Of course, the Impossible Burger is the Lizzo of the plant-based food market (i.e., so hot right now; also has juice), attracting such celebrity investors as Jay-Z and Serena Williams and earning the Harry Potter-meets-Twilight tagline “the one that bleeds.” After being served up in some of the country’s hottest restaurants (also in Burger King’s Impossible Whopper), the company rolled out its packages in grocery stores late last month, meaning you can get in on the action from the comfort of your own kitchen.
Impossible is joining stock-market darling Beyond Meat in supermarkets — as well as some traditional meat-alternative brands that are getting more serious about their faux-beef game, too. While they might not all be as high-tech as Impossible, most similarly swap vegetable protein for cow and incorporate vegetable oils, juices and flavorings to more closely mimic red-meat properties.
But how close are they to the mark? We gathered some brave eaters for a burger tasting.
One good feature of these products is that you can shape them into patties yourself, whether you prefer steakhouse-like thick slabs or thin, smashable discs. (They also come in preformed patties, too, but I’ve always found those to be disconcertingly factory perfect.) Of course, you can also use them for all the usual-suspect dishes, such as meatballs, sauces and tacos.
But to evaluate them, we kept things simple and stuck to the classic burger for our test, forming each into four-ounce patties with a uniform 3.5-inch diameter and cooking them according to the manufacturer’s directions.
The results were — well, mostly not great, with only one of the options turning out to be something we would feel really confident serving our friends. To be fair, they could be far better if they were gussied up with toppings and condiments (my kingdom for some aioli!), or even a liberal sprinkle of salt, all of which we eschewed to get to the essential burger-ness of each one. Here’s what we found, starting with our least favorite and progressing to the winner.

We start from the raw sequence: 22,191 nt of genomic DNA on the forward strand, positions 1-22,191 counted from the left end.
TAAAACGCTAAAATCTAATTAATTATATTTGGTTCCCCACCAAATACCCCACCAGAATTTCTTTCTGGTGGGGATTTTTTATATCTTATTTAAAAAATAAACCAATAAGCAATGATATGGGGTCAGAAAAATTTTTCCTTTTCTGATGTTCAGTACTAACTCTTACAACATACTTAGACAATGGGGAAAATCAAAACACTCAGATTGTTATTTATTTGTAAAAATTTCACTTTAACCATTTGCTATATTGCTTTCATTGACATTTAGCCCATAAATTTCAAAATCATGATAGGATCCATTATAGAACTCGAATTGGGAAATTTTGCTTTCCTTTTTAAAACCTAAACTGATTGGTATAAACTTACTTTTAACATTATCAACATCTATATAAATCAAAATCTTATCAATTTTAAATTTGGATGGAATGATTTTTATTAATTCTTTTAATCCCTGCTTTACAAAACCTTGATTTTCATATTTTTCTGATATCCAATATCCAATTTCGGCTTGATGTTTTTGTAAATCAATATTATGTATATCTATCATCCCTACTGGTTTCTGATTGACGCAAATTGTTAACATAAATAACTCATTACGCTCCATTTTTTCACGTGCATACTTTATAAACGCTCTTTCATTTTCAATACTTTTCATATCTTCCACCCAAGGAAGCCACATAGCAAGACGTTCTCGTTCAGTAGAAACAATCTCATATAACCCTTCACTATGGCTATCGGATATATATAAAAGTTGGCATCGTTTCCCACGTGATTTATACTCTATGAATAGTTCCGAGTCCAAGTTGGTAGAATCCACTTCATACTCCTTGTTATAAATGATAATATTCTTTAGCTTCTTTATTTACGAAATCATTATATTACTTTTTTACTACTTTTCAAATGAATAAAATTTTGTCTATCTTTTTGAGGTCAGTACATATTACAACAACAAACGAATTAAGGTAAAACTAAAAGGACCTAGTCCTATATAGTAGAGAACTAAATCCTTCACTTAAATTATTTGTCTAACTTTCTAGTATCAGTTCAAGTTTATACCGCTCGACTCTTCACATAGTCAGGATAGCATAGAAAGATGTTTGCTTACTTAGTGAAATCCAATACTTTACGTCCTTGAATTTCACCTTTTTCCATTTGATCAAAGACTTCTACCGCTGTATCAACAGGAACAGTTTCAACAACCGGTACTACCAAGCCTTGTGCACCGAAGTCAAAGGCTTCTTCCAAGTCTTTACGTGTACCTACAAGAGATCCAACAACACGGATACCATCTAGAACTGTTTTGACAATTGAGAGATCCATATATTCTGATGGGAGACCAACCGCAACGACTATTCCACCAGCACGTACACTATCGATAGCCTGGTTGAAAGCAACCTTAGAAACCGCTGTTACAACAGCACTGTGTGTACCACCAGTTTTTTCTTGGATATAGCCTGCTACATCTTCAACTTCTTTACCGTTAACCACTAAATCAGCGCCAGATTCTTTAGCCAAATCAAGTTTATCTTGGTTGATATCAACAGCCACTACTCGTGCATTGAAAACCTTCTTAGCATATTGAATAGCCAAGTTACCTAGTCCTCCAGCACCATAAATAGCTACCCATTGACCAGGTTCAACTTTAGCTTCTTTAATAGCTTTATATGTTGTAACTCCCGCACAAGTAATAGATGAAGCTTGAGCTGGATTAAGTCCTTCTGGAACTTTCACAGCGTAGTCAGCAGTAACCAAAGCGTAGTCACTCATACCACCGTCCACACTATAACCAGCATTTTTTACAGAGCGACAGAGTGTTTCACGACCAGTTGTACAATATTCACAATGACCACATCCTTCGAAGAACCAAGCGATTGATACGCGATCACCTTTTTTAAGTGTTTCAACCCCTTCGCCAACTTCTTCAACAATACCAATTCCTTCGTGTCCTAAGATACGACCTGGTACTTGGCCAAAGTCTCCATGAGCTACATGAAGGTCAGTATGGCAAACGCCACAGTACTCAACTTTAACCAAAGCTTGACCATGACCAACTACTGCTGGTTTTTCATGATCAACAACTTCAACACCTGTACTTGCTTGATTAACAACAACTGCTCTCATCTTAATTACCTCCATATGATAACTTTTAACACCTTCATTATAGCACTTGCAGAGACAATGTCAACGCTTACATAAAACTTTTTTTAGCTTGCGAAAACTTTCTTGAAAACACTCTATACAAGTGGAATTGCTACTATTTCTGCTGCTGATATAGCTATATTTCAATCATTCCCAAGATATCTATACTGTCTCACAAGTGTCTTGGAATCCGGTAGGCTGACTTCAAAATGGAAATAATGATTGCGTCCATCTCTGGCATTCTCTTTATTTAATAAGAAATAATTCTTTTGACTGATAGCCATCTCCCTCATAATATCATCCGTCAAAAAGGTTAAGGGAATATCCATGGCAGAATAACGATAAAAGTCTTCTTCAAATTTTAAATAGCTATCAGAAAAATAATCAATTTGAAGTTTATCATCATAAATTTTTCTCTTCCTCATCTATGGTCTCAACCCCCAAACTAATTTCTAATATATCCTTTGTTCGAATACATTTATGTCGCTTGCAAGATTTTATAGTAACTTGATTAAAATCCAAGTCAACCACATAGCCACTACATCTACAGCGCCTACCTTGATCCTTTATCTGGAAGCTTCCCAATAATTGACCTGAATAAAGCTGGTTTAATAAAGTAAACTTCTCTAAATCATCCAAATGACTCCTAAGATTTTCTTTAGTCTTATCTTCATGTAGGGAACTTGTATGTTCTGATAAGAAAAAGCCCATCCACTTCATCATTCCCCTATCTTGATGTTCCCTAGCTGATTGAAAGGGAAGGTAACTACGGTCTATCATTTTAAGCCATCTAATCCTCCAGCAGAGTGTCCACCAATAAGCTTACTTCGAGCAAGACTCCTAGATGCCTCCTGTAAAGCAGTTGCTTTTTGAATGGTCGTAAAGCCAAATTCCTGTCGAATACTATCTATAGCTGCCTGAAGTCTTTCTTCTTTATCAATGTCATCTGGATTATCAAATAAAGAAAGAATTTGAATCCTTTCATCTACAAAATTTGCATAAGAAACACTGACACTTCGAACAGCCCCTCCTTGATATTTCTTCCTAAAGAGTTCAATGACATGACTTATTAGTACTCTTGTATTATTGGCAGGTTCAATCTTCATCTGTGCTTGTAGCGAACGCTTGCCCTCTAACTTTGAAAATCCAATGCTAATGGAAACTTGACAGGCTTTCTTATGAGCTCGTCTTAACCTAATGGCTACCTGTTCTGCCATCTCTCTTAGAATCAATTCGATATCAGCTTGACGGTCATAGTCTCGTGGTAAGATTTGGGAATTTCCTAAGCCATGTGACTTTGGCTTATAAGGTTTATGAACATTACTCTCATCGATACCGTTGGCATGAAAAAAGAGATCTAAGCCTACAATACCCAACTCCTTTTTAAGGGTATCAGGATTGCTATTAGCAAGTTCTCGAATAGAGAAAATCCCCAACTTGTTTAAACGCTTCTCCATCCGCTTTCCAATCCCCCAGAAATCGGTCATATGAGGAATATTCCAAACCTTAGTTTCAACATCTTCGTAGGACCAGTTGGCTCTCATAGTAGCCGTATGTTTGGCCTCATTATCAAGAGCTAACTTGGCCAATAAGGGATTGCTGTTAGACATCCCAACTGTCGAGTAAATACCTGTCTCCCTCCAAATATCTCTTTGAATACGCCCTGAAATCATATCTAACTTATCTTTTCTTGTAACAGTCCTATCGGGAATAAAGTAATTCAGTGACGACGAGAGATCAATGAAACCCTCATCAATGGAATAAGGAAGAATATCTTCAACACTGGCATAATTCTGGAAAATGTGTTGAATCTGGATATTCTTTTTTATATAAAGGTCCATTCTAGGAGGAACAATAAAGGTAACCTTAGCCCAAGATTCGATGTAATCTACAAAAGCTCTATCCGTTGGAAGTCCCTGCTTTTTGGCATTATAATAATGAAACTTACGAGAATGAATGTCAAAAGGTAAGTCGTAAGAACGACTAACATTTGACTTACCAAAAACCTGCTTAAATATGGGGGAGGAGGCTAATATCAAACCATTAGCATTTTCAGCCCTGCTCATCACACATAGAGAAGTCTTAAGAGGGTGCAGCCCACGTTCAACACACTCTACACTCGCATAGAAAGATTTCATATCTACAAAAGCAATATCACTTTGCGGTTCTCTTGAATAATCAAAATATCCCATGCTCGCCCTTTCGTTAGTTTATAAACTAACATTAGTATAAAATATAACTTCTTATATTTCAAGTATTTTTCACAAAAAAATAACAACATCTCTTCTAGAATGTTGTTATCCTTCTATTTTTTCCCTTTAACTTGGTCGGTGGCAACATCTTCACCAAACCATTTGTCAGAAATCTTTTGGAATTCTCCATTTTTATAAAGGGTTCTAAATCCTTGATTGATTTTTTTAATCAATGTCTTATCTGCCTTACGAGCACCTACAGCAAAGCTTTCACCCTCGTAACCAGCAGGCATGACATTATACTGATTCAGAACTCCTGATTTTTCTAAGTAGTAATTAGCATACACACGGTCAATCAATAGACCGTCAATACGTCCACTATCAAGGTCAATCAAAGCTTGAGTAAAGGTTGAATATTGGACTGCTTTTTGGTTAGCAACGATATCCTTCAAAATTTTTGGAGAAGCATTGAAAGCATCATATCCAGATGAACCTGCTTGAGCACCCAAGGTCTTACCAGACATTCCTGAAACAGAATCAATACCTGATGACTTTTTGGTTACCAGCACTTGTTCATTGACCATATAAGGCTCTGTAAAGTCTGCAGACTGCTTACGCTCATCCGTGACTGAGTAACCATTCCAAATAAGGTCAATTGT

4. Lightlife Plant Based Ground
Lightlife is one of the OGs of plant-based protein. Founded in 1979 as Tempeh Works, the company has been making meat substitutes long before “flexitarian” was just a word to fling around in casual conversations. But Lightlife’s ground product was our least favorite. Its pinky-orange hue was off-putting, bringing to mind a salmon patty for several samplers.
There was disagreement over the texture, with some praising (?) it as “not rubbery” and others finding it disturbingly bouncy. “Like the inside of a hot dog,” said another, and not in a good way. Nobody liked the taste, though, which reduced us — professional wordsmiths! — to primary-school-speak. A sample? “Yuck.” “Ew.”
3. Sweet Earth Awesome Grounds
The flavor of Sweet Earth’s new ground product was another “nope” for our testers.
Its looks — another salmon-burger doppelganger — weren’t making up for it, either. “This might be in the uncanny gap,” one taster said, referring to the neurological phenomenon we experience when a robot looks alllmost human. Basically, we’re creeped out.
But one comment suggested there was hope for this robo-burger: “could be okay with condiments.”
2. Beyond Beef
Some of our tasters really dug the crust that the Beyond burger picked up in the pan. But others found the crunchy consistency of its interior … strange. The company reformulated its product last summer, adding bits of coconut oil and cocoa butter that emulate the white fat flecks that give ground beef flavor and juice. “The cross section looks like fossils trapped in rock,” one eater observed, and another was turned off by the “weird textured bits.”
And there was praise for its “nice savory flavor” that one categorized as “a little beefy-tasting even.”
1. Impossible Burger
It turns out, there’s something to the hype: We all agreed that the Impossible Burger was the best of the bunch, and not just in a lesser-of-evils kind of way. “I would serve this to veggie friends,” declared one tester declared.
Our culinary Sherlocks detected the product’s much-lauded steaklike ooze. “Juicy” was the consensus about the patty, which struck a meatlike pose by having a convincingly slightly pink center and browned exterior.
The seasoning hit the right note, too. While others were bland, one taster enjoyed Impossible’s “discernible salt level.”
In other words, finding a plant-based burger substitute is a task that’s all but Impossible.
Correction: An earlier version of this post incorrectly stated that the Impossible Burger’s juice comes from beets. This version has been corrected.
More from Voraciously: